Author: Daniel A. Lublin
Contract significantly limited employee’s rights
It’s possibly the biggest mistake an employee can make: requesting a written employment contract or worse, agreeing to one without understanding its terms.
How do these contracts affect employees?
When Morris Wernicke agreed to join Altrom Canada Group in 1997, he also agreed to a written employment contract. Wernicke, a chartered accountant, carefully read the contract and even sought the advice of his lawyer before agreeing to its terms.
The contract contained a clause that would permit Altrom to terminate Wernike with the greater of 30 days’ notice or the minimum amount he was supposed to receive under provincial legislation and a clause that the contract would continue to apply even if Wernike’s job later changed.
A few years later, Wernike was promoted from controller to chief financial officer and given additional responsibilities, including oversight of human resources matters. He became more familiar with employment law, preparing the company’s contracts and even attending legal seminars on this topic. Although Wernike’s job continued to evolve over time, a new employment contract was never prepared.
When Wernike’s position was eliminated in 2009, he was offered six months’ severance. However, after 12 years of employment in a very senior role, Wernike thought that he was entitled to much more.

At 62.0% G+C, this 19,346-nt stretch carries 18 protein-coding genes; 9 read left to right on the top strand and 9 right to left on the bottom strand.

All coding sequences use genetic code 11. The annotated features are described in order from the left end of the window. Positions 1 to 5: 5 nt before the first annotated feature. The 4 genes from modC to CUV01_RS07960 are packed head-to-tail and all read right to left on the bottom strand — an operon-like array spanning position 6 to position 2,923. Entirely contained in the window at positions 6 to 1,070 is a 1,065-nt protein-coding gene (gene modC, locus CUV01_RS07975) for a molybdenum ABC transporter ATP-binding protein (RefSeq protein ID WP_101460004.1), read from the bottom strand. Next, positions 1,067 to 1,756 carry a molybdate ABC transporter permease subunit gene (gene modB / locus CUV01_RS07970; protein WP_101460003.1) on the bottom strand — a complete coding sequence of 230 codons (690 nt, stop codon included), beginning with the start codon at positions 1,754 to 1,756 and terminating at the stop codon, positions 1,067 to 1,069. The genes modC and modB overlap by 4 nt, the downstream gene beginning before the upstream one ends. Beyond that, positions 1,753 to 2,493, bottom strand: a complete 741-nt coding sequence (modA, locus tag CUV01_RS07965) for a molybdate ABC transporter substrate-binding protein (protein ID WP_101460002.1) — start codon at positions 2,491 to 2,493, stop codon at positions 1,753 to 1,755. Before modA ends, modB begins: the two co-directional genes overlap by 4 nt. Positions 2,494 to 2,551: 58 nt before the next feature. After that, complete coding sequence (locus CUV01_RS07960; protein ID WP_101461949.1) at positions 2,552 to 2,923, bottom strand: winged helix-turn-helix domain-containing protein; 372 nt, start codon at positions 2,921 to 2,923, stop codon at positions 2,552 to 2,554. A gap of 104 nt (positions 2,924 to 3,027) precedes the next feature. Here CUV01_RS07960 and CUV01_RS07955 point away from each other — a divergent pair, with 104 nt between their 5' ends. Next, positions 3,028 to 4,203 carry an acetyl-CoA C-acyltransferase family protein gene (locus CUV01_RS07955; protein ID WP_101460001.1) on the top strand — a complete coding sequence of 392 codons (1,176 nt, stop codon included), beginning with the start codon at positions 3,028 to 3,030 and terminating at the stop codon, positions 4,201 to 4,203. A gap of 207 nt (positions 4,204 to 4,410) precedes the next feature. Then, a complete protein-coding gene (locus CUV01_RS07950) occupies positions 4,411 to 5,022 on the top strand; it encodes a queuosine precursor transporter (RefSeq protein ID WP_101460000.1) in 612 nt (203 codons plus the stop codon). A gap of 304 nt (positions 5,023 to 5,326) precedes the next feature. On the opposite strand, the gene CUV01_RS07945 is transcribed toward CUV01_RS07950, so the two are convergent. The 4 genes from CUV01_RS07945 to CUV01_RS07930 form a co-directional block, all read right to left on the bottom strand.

At a recent trial in British Columbia, the company defended the case by arguing that Wernike’s original employment contract for the controller’s position applied when he was terminated from a more senior role almost 12 years later. The court agreed. Although the contract significantly limited Wernike’s entitlement to severance, the court was not prepared to set it aside. Wernike knew what he had agreed to when he started work and his job did not change so dramatically that the contract did not apply when he was later let go.
Without an employment contract, the law will imply a number of employee friendly terms. The right to termination only with reasonable notice; the right to ensure that fundamental terms, such as salary and position are not unilaterally changed; and a right to compete with ex-employers following departure are a few rights that simply exist even without a contract stating it is so.
Employers and employees can agree that these ‘implied rights” will not apply by agreeing on other written terms. However, since employers regularly draft these contracts in their favour, employees should carefully consider what they are agreeing to or whether they should agree to a contract at all.